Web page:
PANTELIS: Given the polling showing the Yes vote to be potentially in difficulty, is there the chance the referendum could be delayed until next year, so the campaign can refocus? 

ATTORNEY-GENERAL: No, if it passes through the Senate in late June, as we expect, that will require the referendum to be held towards the end of this year.  

PANTELIS: So within six months? 

ATTORNEY-GENERAL: And I am very confident that Australians are going to see this as the unifying moment that it will be when the referendum succeeds, because I'm very confident that there's going to be a Yes vote among a majority of Australians in the majority of states. That this is a tremendous opportunity for our country and a chance to not only recognise Aboriginal and Torres Strait Islander People, but to start listening in a formal way to Aboriginal and Torres Strait Islander People. We know we get better outcomes when listen to, and work with, Aboriginal communities. 

PANTELIS: From next month, just moving on from the Voice to the National Anti-Corruption Commission, that's when it begins operations? 

ATTORNEY-GENERAL: First of July, Matthew.  

PANTELIS: There's some matters on the agenda. We've heard about, for instance, the Price Waterhouse Coopers scandal, is that something that the National Anti-Corruption Commission could look at? 

ATTORNEY-GENERAL: I've said repeatedly, Matthew, when we were planning the National Anti-Corruption Commission, when we were bringing the legislation to the Parliament last year, that it's not a matter for Members of Parliament, not a matter for ministers to say what the National Anti-Corruption Commission should look at. We've provided here for an independent National Anti-Corruption Commission. Any Australian is able to refer any matter that they think is appropriately looked at by the National Anti-Corruption Commission and it's going to be a matter for the Commission to determine what it investigates and how it investigates it. And I think that your listeners should look very, very carefully at anyone that says that matter has to be investigated or this matter has to be investigated. Leave it up to the Commission.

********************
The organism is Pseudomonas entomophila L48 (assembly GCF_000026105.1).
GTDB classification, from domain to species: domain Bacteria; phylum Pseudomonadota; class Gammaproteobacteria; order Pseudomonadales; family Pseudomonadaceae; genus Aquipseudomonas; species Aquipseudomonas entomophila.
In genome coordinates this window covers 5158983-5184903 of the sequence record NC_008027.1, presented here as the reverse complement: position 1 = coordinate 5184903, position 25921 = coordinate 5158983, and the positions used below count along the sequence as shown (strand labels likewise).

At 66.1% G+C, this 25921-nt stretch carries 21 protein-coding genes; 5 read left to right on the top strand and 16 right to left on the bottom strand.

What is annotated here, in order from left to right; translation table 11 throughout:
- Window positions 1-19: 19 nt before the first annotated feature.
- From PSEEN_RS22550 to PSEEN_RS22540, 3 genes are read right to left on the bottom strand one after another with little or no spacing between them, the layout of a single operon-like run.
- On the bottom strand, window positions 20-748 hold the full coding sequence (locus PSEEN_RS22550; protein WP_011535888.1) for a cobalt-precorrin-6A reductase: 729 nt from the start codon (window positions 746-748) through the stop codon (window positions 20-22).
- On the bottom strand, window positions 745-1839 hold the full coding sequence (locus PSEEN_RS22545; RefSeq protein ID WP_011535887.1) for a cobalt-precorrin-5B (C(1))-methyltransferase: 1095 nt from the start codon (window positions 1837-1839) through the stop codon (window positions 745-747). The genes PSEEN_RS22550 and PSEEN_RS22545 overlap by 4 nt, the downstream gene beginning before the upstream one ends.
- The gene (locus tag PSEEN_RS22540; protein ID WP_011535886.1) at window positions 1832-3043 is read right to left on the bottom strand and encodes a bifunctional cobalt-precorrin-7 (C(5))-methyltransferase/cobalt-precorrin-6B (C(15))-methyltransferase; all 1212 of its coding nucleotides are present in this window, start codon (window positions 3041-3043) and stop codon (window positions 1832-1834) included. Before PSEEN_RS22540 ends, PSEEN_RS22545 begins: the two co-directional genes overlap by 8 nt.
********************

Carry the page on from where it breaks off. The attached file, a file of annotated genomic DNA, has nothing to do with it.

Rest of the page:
PANTELIS: Well, the former Defence Minister Linda Reynolds had said she might refer the compensation paid to Brittany Higgins to the Commission, is that something the body should be looking at it? Is it setup for that? 

ATTORNEY-GENERAL: Going back to what I said a moment ago, I'm not going to be dictating - I'm the Minister for the National Anti-Corruption Commission - I'm not going to be dictating to this independent commission what it should look at. I'm also the minister who's responsible for litigation against the Commonwealth and responsible for settling cases and I did make the decision to settle that claim that was brought against the Commonwealth. And it was done, I can assure all of your listeners, in an entirely regular way in accordance with the Legal Services Direction. 

PANTELIS: Objectively though, should the Commission be up there looking at that? 

ATTORNEY-GENERAL: It's a matter for the Commission as to what it looks at. 

MATTHEW PANTELIS: Okay. So people can refer to it and away the Commission goes. Just want to come back to Nazi symbols and I know that there are more exemptions apart from religious. David wants to know if there'll be an exemption for museums to display symbols with a swastika? 

ATTORNEY-GENERAL: Yes. Academic, artistic, literary use of these symbols, and most importantly, any religious use of these symbols because the swastika has significance in Hinduism and Buddhism and for Jains. We've consulted with those religious communities and I do want to assure all of them, that their sacred symbols will not be in any way affected by this ban. 

PANTELIS: Another question from a listener, people with tattoos, cover up, I suppose? 

ATTORNEY-GENERAL: Cover up. I'd have to ask why anybody would want to tattoo on their body, these hateful symbols, spreading hatred and violence and really seeking to glorify the horrors of the Holocaust. Why anyone would want to put that on the body is, to me, unthinkable.  

PANTELIS: Would it be caught under the legislation with somebody with a tattoo be penalised? 

ATTORNEY-GENERAL: This is a ban on the public display of these hateful symbols. 

PANTELIS: Long sleeve shirts. All right. Attorney-General thank you for your time.  

ATTORNEY-GENERAL: Thank you very much for having me.